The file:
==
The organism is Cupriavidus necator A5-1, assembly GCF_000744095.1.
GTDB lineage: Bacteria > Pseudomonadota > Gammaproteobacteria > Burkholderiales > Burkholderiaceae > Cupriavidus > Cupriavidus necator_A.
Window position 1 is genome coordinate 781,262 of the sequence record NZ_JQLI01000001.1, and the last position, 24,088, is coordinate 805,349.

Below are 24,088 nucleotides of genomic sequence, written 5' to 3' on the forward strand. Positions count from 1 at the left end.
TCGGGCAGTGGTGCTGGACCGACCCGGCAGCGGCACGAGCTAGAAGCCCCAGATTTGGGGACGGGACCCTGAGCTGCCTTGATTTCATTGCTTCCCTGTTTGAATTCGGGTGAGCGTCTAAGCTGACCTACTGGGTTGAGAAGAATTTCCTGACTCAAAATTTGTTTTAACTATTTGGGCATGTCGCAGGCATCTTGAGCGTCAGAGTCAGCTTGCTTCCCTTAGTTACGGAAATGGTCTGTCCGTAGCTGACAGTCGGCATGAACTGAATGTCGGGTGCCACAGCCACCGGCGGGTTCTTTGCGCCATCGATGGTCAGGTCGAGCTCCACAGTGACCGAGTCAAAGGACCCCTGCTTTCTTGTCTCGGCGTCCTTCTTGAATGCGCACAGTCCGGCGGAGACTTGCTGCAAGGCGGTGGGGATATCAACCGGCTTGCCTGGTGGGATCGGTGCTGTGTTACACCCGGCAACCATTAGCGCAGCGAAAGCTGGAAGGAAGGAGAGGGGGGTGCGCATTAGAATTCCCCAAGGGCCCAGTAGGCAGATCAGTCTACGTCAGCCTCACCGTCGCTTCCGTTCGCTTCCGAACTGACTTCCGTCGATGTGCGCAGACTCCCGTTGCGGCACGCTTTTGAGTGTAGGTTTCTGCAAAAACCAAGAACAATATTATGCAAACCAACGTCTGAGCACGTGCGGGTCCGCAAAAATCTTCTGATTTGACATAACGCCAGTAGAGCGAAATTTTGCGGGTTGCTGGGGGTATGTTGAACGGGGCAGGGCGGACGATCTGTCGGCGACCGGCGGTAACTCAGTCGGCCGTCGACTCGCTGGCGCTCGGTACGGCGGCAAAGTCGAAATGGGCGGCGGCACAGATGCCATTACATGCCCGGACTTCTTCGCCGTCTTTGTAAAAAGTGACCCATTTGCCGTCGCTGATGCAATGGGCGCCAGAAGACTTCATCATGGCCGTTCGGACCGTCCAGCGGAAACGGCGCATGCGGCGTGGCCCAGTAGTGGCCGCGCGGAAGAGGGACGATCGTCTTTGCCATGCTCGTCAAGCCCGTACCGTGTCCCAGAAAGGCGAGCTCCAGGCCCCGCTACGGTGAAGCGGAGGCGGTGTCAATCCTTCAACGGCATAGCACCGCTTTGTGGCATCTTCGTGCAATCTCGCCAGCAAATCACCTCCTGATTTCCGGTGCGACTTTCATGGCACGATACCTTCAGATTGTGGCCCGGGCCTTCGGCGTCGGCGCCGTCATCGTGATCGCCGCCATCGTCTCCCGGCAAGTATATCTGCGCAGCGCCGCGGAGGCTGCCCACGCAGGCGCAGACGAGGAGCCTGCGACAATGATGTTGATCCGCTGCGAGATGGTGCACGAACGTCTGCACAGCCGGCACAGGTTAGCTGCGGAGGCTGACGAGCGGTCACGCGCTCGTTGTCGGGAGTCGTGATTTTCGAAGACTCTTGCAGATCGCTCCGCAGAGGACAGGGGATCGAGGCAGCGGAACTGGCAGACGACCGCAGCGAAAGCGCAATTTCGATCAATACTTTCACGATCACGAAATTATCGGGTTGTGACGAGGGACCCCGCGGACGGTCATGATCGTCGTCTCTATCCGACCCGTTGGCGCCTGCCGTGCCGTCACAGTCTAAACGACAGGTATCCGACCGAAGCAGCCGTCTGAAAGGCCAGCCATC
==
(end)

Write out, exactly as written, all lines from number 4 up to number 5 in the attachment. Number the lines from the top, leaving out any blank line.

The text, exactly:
Below are 24,088 nucleotides of genomic sequence, written 5' to 3' on the forward strand. Positions count from 1 at the left end.
TCGGGCAGTGGTGCTGGACCGACCCGGCAGCGGCACGAGCTAGAAGCCCCAGATTTGGGGACGGGACCCTGAGCTGCCTTGATTTCATTGCTTCCCTGTTTGAATTCGGGTGAGCGTCTAAGCTGACCTACTGGGTTGAGAAGAATTTCCTGACTCAAAATTTGTTTTAACTATTTGGGCATGTCGCAGGCATCTTGAGCGTCAGAGTCAGCTTGCTTCCCTTAGTTACGGAAATGGTCTGTCCGTAGCTGACAGTCGGCATGAACTGAATGTCGGGTGCCACAGCCACCGGCGGGTTCTTTGCGCCATCGATGGTCAGGTCGAGCTCCACAGTGACCGAGTCAAAGGACCCCTGCTTTCTTGTCTCGGCGTCCTTCTTGAATGCGCACAGTCCGGCGGAGACTTGCTGCAAGGCGGTGGGGATATCAACCGGCTTGCCTGGTGGGATCGGTGCTGTGTTACACCCGGCAACCATTAGCGCAGCGAAAGCTGGAAGGAAGGAGAGGGGGGTGCGCATTAGAATTCCCCAAGGGCCCAGTAGGCAGATCAGTCTACGTCAGCCTCACCGTCGCTTCCGTTCGCTTCCGAACTGACTTCCGTCGATGTGCGCAGACTCCCGTTGCGGCACGCTTTTGAGTGTAGGTTTCTGCAAAAACCAAGAACAATATTATGCAAACCAACGTCTGAGCACGTGCGGGTCCGCAAAAATCTTCTGATTTGACATAACGCCAGTAGAGCGAAATTTTGCGGGTTGCTGGGGGTATGTTGAACGGGGCAGGGCGGACGATCTGTCGGCGACCGGCGGTAACTCAGTCGGCCGTCGACTCGCTGGCGCTCGGTACGGCGGCAAAGTCGAAATGGGCGGCGGCACAGATGCCATTACATGCCCGGACTTCTTCGCCGTCTTTGTAAAAAGTGACCCATTTGCCGTCGCTGATGCAATGGGCGCCAGAAGACTTCATCATGGCCGTTCGGACCGTCCAGCGGAAACGGCGCATGCGGCGTGGCCCAGTAGTGGCCGCGCGGAAGAGGGACGATCGTCTTTGCCATGCTCGTCAAGCCCGTACCGTGTCCCAGAAAGGCGAGCTCCAGGCCCCGCTACGGTGAAGCGGAGGCGGTGTCAATCCTTCAACGGCATAGCACCGCTTTGTGGCATCTTCGTGCAATCTCGCCAGCAAATCACCTCCTGATTTCCGGTGCGACTTTCATGGCACGATACCTTCAGATTGTGGCCCGGGCCTTCGGCGTCGGCGCCGTCATCGTGATCGCCGCCATCGTCTCCCGGCAAGTATATCTGCGCAGCGCCGCGGAGGCTGCCCACGCAGGCGCAGACGAGGAGCCTGCGACAATGATGTTGATCCGCTGCGAGATGGTGCACGAACGTCTGCACAGCCGGCACAGGTTAGCTGCGGAGGCTGACGAGCGGTCACGCGCTCGTTGTCGGGAGTCGTGATTTTCGAAGACTCTTGCAGATCGCTCCGCAGAGGACAGGGGATCGAGGCAGCGGAACTGGCAGACGACCGCAGCGAAAGCGCAATTTCGATCAATACTTTCACGATCACGAAATTATCGGGTTGTGACGAGGGACCCCGCGGACGGTCATGATCGTCGTCTCTATCCGACCCGTTGGCGCCTGCCGTGCCGTCACAGTCTAAACGACAGGTATCCGACCGAAGCAGCCGTCTGAAAGGCCAGCCATC